1st Round Pick 28: Myles Murphy
Grade: A (93/100)
The Bengals’ front office was not tasked with a difficult decision on day one of the NFL Draft. Cincinnati was more than happy to submit their card with Myles Murphy’s name on it. You won’t find a better prospect at a premium position that is so young with so much potential. This is why Zac Taylor and company admitted they were surprised that Myles Murphy was available for them to take.
The Bengals couldn’t have been happier to be wrong about Murphy’s draft stock. There was no talking them out of making this pick. Despite trade offers from teams looking to sneak back into the end of the first round, says team writer Paul Dehner Jr.:
Yet the Bengals were unshakeable in their belief that Murphy was their guy as the first round slipped away and the phone rang with offers of a trade back. Not far back, but far enough. They weren’t going to risk losing Murphy and his productive career on the Clemson edge, they decided, so they stayed at No. 28 during a week the AFC stepped up its arms race stockpiling elite quarterbacks.
There’s no understating the value the Bengals feel they got in Myles Murphy at the end of round one.
I had Myles Murphy as the second-best edge prospect in this class behind only Will Anderson. No other edge prospect can lay claim to his Murphy’s combination of youth, size, and athleticism. Standing at 6’5 268, he shouldn’t be able to move as fast as he does. To put his speed into perspective, if he had run a 40-yard dash with correct form, his time would have been better than all wide receivers who ran except for 17.
Murphy’s strength and long arms make him a classic AFC North run defender on the edge. Murphy’s career 37 tackles for loss at Clemson prove he’ll be another force in a stout run defense. His 90.9 run defense grade since 2020 from PFF will join a top-five run defense in yards allowed and top nine in yards per carry.
Murphy pairs his strength with an effective explosion off the line. His first step and acceleration put him in position around the edge to finish with strength. His strength not only aids him in run defense, but he also has powerful hands and a strong push to flatten angles with power.
You can never have too many pass rushers, especially in the AFC with Patrick Mahomes, Josh Allen, and Lamar Jackson running around. Bengals defensive coordinator Lou Anarumo knows this better than anyone after the last two playoff runs, facing a gauntlet of superstar quarterbacks.
“(We) get a guy that brings position flex — he’s played both outside and inside (and) can rush from different spots,” Anarumo said of Murphy. “(With) the teams we have to play and when we have to play them, the more rushers we have on the field at one time, the better we’ll be. He’s the guy who will fit right in with that in that moment.”
The Bengals couldn’t get to Mahomes nearly enough in the AFC Conference championship game, even on a bad ankle.
The Bengals are spending the 3rd most on the defensive line in the entire NFL, spending over $59M. Despite the heavy allocation of resources, the Bengals are at the bottom of the league in sacks with just 30. This is unacceptable and unsustainable for an AFC contender. Cincinnati’s season has been ended back-to-back years by a lethal pass rush. It’s about time the Bengals get one of their own.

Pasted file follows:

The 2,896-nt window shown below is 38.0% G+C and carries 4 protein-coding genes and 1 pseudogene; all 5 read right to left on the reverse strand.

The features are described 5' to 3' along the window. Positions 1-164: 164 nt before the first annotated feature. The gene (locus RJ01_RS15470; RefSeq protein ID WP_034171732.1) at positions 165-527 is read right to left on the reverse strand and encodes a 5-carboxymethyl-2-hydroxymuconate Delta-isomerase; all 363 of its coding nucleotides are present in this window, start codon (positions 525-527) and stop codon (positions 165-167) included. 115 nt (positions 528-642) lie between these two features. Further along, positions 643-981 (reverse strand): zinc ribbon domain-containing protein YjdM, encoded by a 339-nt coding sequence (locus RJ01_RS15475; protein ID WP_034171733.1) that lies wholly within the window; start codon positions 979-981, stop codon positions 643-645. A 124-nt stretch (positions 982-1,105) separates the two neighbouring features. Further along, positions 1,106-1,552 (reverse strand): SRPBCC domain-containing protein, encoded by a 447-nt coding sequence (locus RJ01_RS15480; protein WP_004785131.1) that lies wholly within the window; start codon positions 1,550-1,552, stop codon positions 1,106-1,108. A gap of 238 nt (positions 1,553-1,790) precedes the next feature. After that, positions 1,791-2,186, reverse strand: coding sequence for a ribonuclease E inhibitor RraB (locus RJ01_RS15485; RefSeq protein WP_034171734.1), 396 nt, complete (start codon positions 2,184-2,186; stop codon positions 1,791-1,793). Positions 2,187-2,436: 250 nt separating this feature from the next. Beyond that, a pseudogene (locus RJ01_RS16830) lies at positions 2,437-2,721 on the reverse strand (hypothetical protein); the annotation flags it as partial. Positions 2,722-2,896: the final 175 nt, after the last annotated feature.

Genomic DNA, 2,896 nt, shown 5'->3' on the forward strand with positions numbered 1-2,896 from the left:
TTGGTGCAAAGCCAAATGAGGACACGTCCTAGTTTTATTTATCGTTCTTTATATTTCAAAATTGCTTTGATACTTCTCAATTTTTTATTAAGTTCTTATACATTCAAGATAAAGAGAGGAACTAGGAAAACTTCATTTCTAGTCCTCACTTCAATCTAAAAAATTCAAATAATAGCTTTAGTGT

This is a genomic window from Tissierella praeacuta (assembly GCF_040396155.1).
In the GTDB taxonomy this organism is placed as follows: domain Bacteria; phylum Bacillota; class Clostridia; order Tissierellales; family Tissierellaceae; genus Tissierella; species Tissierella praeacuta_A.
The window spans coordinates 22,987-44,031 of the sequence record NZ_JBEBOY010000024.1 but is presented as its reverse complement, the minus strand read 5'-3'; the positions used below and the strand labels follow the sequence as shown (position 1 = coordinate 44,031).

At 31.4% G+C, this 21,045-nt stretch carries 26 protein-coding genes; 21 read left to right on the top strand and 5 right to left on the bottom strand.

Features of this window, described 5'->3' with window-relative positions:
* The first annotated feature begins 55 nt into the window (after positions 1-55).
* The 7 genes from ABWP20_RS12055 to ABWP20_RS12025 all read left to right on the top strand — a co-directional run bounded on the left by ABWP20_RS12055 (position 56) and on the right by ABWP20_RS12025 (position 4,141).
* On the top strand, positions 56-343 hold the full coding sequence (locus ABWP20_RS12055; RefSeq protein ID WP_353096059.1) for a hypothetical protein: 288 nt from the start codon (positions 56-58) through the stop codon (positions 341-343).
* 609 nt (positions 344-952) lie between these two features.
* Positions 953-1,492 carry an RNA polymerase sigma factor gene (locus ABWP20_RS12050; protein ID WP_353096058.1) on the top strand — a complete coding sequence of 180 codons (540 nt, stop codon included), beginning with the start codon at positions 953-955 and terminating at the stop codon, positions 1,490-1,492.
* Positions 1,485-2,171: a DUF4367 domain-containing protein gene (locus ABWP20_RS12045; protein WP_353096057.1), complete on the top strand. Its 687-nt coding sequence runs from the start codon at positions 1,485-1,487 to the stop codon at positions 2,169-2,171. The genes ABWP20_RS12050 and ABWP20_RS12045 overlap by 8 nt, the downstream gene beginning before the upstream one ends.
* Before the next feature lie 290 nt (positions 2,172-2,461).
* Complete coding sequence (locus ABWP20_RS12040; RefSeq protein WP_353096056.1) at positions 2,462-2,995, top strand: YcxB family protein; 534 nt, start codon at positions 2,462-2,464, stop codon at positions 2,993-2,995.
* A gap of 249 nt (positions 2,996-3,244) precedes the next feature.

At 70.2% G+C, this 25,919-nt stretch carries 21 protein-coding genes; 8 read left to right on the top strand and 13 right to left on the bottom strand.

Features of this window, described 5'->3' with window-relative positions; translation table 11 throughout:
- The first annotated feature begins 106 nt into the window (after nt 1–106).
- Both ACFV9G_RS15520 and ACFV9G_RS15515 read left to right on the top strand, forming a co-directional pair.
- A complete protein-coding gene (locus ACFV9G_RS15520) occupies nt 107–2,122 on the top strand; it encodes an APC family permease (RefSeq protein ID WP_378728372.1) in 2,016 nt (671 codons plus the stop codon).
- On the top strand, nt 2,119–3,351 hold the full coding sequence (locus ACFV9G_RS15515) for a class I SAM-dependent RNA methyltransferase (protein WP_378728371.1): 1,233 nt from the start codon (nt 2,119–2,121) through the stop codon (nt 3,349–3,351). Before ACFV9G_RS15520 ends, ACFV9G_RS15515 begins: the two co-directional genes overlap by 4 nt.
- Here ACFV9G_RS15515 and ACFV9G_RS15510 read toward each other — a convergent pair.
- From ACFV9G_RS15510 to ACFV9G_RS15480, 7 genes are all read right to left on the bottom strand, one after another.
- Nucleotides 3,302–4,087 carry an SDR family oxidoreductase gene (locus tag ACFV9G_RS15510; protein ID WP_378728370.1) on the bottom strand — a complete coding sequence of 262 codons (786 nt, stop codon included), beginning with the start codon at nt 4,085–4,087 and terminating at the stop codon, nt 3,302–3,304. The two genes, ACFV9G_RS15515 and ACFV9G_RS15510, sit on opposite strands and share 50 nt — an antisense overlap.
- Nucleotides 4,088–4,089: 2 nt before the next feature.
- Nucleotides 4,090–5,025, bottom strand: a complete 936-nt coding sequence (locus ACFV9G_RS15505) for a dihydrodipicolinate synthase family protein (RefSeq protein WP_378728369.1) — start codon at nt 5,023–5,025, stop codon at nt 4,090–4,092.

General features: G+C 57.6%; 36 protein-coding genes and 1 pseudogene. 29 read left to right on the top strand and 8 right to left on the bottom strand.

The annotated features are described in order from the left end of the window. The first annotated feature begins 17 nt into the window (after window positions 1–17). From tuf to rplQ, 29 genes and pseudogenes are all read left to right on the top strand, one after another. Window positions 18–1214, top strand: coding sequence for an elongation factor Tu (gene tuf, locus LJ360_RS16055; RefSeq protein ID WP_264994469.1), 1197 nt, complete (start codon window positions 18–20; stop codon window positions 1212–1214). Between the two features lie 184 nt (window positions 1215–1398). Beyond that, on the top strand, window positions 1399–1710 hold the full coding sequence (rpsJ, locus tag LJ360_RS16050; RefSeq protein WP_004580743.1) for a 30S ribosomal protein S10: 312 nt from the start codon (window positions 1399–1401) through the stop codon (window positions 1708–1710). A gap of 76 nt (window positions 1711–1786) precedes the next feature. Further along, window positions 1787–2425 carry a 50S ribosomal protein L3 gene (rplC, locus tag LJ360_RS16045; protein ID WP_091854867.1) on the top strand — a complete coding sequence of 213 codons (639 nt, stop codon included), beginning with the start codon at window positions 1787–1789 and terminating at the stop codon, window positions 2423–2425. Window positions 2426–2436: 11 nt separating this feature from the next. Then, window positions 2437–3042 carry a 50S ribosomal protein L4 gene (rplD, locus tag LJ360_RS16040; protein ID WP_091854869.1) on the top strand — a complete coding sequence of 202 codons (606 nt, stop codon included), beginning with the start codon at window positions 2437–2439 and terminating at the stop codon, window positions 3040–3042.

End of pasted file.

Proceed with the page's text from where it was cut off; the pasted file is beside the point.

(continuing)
Adding Murphy gives the Bengals juice, a rotation piece to keep Hendrickson and Hubbard fresh, and ultimately allows them to get cheaper at a premium position. With big extensions looming for the Bengals with Trey Hendrickson, D.J. Reader, and Logan Wilson, among others, not even considering the offensive big three, it’s imperative the Bengals start drafting their future stars instead of paying them.
Having a player of Murphy’s potential on a rookie deal is key to sustaining glue guys elsewhere on the roster. With Trey Hendrickson and Sam Hubbard’s sack production falling and their ages rising, adding Murphy gives them the flexibility to move on from one of them as a cap casualty next offseason.
Although there is much to love about Myles Murphy’s game, no one is perfect. What’s lacking is a pass-rush plan. Murphy needs to be more decisive when rushing and defending the option. His process can be sped up, and that will come as he develops more pass-rush moves. Until then, we may see him having to work his way up behind Trey Hendrickson, Sam Hubbard, and Joseph Ossai. His playing time may be limited, and when he is on the field, will he be able to turn those into meaningful reps?
Which begins the question, how big of an impact will Myles Murphy have in year one? The uncertainty there keeps this from an A+ grade. Ideally, a team competing for a Lombardi trophy will generate a large impact out of their first-rounder. With Murphy, that is no guarantee.
Usually, with a “high upside” pick, there comes a healthy amount of risk. But with Murphy, that may not be the case. Coming out of Clemson with zero medical or character red flags shows you can count on Murphy to be available and hard-working. Being only 21 favors his chances of developing. He is yet to fully grow into his body and into his game as he learns to put his pass-rush plan together. The best of Myles Murphy is still within him. This is a matter of “when” not “if” for Myles Murphy. If he doesn’t turn into a plus starter, it is on the coaching staff’s inability to progress his game further.
Being able to land a potential pro bowler at a premium position is tremendous value at the end of round one. His talent and tools are waiting to be molded into just that, a pro bowl skillset. Murphy is a low-risk, high-reward pick. The fit both in play style and body matches an AFC North defender. Murphy matched the need for more pass rushers for the Bengals while also being the best player available. Sometimes it just works out perfectly that way. This is an A pick.